In a countryside town bordering on a magical land, a young man makes a promise to his loved one that he will retrieve a shooting star from the mystical realm. Well the author Neil Gaiman wrote the novel on which this is based so what more can you say? This engaging fantasy has been said to appeal to those who like such films as The Time Bandits. Directed by Matthew Vaughn. Principal cast: Ian McKellen (narrator) Nathaniel Parker, Ben Barnes, Peter O'Toole, Robert De Niro, Michelle Pfeiffer, Claire Danes and Sienna Miller. See also www.stardustmovie.com.
This is the sequel to 28 Days Later that came top of our 2004 chart. A rage causing virus has wiped out nearly all of Britain's population. Now 28 weeks later those Brits that were out of the country are returning home with the help of the US. A small, strictly controlled enclave is set up in docklands London. But is the virus extinct or is the pandemic just dormant? No surprises here. Director: Juan Carlos Fresnadillo. Principal cast: Catherine McCormack, Robert Carlyle, Amanda Walker, Shahid Ahmed, Garfield Morgan, Emily Beecham, Beans El-Balawi (as himself) and Jeremy Renner.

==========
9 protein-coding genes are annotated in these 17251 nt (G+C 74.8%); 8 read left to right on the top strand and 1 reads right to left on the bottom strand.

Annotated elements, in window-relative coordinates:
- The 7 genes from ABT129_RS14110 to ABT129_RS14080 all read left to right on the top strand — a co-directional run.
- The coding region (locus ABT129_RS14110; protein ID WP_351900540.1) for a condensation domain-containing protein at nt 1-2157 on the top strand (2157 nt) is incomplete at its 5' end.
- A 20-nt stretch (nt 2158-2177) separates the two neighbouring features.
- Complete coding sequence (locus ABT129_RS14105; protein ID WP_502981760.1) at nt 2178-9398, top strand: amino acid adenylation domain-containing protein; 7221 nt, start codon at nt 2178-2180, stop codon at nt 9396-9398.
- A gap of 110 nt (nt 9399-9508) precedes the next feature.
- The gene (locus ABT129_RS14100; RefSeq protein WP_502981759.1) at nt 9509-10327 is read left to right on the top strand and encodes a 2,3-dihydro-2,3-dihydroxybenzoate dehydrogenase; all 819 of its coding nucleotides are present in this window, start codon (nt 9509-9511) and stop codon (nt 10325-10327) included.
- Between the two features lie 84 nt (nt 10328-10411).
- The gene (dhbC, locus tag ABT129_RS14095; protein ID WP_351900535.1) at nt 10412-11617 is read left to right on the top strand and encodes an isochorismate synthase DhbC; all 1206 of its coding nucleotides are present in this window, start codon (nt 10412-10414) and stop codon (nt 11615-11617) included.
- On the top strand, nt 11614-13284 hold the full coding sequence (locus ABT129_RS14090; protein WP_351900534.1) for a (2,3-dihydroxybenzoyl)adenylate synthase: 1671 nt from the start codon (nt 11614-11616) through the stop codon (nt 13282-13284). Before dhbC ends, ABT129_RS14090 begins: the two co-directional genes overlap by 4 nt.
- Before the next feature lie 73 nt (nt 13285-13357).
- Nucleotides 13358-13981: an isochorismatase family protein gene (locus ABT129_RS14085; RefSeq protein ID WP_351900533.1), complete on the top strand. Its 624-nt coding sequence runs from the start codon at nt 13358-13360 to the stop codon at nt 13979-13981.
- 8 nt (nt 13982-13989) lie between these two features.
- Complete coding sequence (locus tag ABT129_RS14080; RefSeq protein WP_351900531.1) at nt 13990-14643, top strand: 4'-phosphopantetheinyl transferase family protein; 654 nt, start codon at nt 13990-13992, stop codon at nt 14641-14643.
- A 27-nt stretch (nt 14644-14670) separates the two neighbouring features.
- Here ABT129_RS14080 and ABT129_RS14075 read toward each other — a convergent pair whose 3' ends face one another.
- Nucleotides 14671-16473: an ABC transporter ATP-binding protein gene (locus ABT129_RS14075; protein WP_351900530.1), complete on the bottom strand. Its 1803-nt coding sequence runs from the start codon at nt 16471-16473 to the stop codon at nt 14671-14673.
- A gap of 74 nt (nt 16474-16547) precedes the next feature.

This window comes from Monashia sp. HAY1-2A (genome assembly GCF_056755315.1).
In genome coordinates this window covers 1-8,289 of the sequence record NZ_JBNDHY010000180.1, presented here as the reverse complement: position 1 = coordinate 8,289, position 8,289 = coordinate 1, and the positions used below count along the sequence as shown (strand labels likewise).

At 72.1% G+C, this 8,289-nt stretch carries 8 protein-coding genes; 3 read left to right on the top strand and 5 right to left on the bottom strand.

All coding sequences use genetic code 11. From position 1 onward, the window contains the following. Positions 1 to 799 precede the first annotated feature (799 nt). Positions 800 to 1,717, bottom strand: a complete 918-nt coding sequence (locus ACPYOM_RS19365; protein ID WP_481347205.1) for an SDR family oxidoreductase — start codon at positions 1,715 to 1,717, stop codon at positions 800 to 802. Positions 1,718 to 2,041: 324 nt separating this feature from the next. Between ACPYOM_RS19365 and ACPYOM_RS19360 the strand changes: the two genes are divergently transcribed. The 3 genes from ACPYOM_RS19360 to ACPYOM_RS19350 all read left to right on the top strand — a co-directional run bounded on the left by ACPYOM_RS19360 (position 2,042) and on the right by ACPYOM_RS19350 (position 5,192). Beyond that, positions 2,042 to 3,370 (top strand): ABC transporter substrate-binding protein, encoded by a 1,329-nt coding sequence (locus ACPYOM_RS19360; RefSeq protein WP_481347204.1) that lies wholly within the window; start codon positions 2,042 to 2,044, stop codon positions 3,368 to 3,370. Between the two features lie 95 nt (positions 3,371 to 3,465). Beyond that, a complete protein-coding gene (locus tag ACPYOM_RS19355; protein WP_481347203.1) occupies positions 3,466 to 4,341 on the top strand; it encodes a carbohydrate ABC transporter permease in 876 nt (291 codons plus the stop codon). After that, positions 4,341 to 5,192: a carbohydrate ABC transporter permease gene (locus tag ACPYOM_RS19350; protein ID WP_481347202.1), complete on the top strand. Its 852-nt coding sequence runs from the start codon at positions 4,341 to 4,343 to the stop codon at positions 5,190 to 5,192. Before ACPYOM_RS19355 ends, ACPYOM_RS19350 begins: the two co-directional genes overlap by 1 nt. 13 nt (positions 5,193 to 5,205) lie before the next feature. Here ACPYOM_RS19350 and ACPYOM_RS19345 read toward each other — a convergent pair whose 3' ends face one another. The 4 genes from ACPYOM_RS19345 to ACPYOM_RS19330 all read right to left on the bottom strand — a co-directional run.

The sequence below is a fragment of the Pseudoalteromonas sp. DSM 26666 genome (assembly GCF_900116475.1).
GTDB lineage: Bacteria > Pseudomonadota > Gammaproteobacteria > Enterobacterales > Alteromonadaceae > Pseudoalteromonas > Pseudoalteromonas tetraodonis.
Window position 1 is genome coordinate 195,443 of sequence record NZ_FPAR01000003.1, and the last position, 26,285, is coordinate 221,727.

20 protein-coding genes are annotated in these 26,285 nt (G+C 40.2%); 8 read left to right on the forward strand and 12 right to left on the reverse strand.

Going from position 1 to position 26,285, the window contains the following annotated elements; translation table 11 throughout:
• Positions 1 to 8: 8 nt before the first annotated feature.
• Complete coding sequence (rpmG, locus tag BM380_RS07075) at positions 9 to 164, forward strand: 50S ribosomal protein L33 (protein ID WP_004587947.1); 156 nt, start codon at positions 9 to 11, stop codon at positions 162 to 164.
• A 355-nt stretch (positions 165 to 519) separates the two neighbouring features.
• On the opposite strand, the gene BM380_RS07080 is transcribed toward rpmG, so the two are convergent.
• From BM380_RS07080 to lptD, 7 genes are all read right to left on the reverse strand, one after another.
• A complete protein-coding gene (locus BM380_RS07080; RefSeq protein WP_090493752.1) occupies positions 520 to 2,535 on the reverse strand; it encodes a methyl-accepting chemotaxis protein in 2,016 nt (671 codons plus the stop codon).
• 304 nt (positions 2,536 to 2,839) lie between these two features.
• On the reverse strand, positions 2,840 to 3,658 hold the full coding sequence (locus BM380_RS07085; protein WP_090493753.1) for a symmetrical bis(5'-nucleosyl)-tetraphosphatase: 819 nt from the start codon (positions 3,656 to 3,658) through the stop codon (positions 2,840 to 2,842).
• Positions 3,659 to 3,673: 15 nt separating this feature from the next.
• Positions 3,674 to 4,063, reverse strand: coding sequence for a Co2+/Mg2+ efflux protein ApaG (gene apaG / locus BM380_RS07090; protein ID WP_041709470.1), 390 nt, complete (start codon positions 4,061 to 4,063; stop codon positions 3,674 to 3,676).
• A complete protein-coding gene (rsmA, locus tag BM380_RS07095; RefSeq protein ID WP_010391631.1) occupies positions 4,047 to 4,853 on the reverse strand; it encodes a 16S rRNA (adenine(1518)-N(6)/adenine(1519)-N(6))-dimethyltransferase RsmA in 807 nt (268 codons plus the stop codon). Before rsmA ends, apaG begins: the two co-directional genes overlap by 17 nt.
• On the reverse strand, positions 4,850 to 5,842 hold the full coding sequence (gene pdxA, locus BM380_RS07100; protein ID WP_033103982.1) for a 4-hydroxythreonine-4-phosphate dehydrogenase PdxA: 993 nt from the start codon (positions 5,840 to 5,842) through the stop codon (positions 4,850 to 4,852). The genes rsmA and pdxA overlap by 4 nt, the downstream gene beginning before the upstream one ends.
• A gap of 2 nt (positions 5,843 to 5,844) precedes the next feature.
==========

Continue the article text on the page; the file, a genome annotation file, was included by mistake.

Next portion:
Note: Of the above The Golden Compass, Harry Potter And The Order of the Phoenix and Stardust were all voted onto the Hugo shortlist for 'Best Dramatic Presentation Long Form' in 2008 for the Hugo Wards for SF Achievement in 2007.
And the worthies that slipped through the net...